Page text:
Nathan Bransford said...

other lisa-

Editors are still editing, but because there is so much competition and fewer places to land big projects agents are necessarily investing more time up front to provide editorial guidance before a project goes to editors. They have to be as good as possible.

Once a project is placed agents will typically take a back seat and only involve themselves if there is a strong difference of opinion between the author and the editor, but yes -- editorial guidance from agents definitely seems to be a trend, and one I embrace.

ChrisEldin said...

Great post! (that's for Josephine)
:-)

I wonder how the editors-turned-agents will fare? The network they have would of course be enticing, but I wonder if they know how to go outside of that network (comfort zone). Lots of interesting food for thought...

Taylor K. said...

While I am inexperienced at this, I'd also say that the larger role of the agent upfront is probably a good thing. Mainly because a writer is less likely to get angry with an agent then an editor about wanted changes. Writers don't generally think agents are "out to get them" unless that's followed by "money". A lot of writers (I'm not one of them) think, however, that the editor is.

Anonymous said...

Nathan,

The whole idea of publishing blockbusters only ignores the fact that most of today's blockbusters started out as cannon fodder getting tiny advances but writing a book every six months while they built up a readership. Eventually they got the breakout deal, after they had the genre readership.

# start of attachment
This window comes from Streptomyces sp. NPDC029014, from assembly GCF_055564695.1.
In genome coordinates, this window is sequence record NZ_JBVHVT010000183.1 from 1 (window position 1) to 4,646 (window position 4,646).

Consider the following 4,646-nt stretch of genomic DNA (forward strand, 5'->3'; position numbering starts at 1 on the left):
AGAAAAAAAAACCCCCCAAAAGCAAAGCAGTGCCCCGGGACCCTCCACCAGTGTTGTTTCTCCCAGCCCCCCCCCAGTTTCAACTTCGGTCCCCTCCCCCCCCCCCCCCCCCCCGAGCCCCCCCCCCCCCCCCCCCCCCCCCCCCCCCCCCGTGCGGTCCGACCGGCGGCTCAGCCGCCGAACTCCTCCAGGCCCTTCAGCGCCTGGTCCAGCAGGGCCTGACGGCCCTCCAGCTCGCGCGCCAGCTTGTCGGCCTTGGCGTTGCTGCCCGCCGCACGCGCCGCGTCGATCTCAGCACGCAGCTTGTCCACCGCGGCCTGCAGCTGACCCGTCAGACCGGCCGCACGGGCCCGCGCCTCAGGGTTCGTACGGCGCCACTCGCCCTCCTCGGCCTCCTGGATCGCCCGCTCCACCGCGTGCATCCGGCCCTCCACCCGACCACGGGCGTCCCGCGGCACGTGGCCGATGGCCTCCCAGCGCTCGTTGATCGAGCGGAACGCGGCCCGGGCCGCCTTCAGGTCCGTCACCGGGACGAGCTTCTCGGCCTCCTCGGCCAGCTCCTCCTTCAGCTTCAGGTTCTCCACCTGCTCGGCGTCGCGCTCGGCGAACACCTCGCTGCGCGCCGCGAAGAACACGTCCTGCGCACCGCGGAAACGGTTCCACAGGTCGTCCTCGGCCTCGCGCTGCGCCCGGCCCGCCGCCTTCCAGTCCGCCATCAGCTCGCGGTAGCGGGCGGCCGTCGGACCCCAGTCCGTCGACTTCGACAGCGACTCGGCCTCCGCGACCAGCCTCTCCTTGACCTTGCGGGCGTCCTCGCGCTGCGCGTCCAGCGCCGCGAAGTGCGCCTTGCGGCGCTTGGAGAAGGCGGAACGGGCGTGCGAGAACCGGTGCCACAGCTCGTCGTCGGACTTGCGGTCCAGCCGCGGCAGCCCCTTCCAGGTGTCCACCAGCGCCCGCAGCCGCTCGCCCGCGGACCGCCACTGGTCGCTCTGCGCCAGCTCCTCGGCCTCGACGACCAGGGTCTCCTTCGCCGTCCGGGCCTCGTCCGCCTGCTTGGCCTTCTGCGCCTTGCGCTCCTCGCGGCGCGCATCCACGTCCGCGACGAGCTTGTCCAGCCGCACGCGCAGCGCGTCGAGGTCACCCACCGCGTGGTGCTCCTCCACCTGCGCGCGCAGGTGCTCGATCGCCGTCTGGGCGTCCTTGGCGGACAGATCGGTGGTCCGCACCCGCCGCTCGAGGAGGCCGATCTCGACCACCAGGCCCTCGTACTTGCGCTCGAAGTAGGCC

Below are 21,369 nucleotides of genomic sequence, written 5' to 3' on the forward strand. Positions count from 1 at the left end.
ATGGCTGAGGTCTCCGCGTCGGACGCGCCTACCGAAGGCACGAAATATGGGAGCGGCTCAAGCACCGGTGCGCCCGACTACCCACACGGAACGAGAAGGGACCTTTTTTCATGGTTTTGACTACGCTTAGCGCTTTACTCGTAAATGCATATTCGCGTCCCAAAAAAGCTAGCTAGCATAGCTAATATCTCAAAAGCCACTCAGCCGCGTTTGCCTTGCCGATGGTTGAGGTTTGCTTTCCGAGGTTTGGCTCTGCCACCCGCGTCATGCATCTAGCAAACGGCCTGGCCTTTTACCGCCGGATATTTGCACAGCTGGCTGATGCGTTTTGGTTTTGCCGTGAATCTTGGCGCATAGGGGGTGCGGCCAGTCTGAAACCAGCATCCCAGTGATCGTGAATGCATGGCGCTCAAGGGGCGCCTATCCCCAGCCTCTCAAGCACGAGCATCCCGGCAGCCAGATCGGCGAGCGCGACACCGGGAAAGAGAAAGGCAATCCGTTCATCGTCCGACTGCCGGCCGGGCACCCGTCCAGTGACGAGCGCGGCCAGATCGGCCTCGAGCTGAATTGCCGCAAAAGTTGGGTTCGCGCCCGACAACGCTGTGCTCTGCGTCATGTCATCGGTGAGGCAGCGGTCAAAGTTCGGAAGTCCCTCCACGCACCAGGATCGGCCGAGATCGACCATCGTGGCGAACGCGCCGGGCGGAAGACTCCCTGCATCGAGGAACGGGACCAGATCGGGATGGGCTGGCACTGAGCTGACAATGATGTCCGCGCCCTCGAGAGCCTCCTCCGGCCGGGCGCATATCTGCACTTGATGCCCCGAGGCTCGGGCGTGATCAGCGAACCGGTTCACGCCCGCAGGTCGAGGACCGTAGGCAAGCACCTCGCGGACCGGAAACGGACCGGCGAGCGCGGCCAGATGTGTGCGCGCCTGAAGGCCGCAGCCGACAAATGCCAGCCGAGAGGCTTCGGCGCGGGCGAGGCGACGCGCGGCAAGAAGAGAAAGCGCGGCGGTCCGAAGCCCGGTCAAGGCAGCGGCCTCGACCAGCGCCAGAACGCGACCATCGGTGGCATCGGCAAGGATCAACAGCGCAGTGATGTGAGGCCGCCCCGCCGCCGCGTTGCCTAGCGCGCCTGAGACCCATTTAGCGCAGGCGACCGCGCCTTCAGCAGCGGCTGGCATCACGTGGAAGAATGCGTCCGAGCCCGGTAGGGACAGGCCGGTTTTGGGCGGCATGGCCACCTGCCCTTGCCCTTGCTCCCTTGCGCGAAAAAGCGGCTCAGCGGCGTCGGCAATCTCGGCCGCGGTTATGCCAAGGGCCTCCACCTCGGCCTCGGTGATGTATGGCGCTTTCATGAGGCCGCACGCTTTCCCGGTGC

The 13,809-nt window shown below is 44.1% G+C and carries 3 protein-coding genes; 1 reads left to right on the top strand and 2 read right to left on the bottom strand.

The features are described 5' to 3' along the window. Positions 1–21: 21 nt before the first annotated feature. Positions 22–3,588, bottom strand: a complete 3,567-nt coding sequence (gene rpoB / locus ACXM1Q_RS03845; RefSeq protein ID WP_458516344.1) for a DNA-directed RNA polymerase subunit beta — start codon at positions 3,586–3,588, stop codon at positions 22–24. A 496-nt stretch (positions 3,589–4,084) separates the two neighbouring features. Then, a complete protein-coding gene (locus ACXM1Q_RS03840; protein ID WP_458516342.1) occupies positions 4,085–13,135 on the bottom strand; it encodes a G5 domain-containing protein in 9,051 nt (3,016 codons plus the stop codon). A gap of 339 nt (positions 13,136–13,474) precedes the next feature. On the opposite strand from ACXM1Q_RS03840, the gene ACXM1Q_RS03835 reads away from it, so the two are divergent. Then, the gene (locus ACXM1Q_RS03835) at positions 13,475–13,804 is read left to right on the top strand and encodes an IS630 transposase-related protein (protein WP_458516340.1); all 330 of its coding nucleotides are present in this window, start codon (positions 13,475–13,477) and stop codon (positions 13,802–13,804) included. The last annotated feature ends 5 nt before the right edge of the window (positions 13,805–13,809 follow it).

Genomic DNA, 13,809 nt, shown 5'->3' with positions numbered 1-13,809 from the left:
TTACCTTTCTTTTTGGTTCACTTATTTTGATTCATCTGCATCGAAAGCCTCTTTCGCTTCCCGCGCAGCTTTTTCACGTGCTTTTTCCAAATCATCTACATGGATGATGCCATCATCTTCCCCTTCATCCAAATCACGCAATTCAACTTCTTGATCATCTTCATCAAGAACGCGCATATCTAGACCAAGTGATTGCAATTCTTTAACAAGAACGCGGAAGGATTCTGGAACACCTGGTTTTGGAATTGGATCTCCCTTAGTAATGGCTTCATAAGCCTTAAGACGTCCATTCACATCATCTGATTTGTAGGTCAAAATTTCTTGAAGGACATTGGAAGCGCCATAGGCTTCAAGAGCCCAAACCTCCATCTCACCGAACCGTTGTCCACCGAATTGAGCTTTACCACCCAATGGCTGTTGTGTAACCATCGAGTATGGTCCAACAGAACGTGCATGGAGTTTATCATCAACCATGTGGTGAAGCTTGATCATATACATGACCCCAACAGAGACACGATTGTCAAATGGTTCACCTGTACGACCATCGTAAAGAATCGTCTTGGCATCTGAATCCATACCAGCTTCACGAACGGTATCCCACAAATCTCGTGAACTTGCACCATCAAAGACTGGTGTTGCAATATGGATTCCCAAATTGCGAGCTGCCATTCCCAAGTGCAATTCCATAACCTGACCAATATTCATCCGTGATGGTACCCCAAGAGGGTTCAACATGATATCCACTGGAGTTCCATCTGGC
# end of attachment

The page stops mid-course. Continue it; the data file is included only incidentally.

Those kinds of writers have MUCH better sales records long term than the people who got the huge advance for the much hyped book.

Of the writers who used to post on GEnie's writers' boards in 1991 who were getting small advances when they started writing, several are now mega-sellers whose every book shows up in Wal-Mart.

Merline Lovelace, Jo Beverley, Mary Balogh and Jennifer Crusie leap to mind.

If you look at other author who got huge advances in 1991 for a first novel, very few are still writing or earning.

So by eliminating those books the publishers are effectively eliminating the blockbusters they might have had in 15 years.

And by ignoring those genre writers Agents are effectively cutting themselves off from the potential earnings from future blockbusters.

Dr. Dume said...

Does this mean there will be many more agents to choose from (yay! Might find one interested in my stuff!)

But then, there'll be fewer publishers for those agents to sell to (boo!).

So rather than having loads of authors chasing agents, there'll be loads of agents chasing publishers.

Sounds like it'll be the same as now, but with the problem just moved along a notch. Ah well.

Julia Weston said...

More competition, fewer projects. Not what an aspiring writer wants to hear. But, by Tyra, I'll query anyway!! Thanks for running such a forthright blog.

sex scenes at starbucks said...

More competition, fewer projects.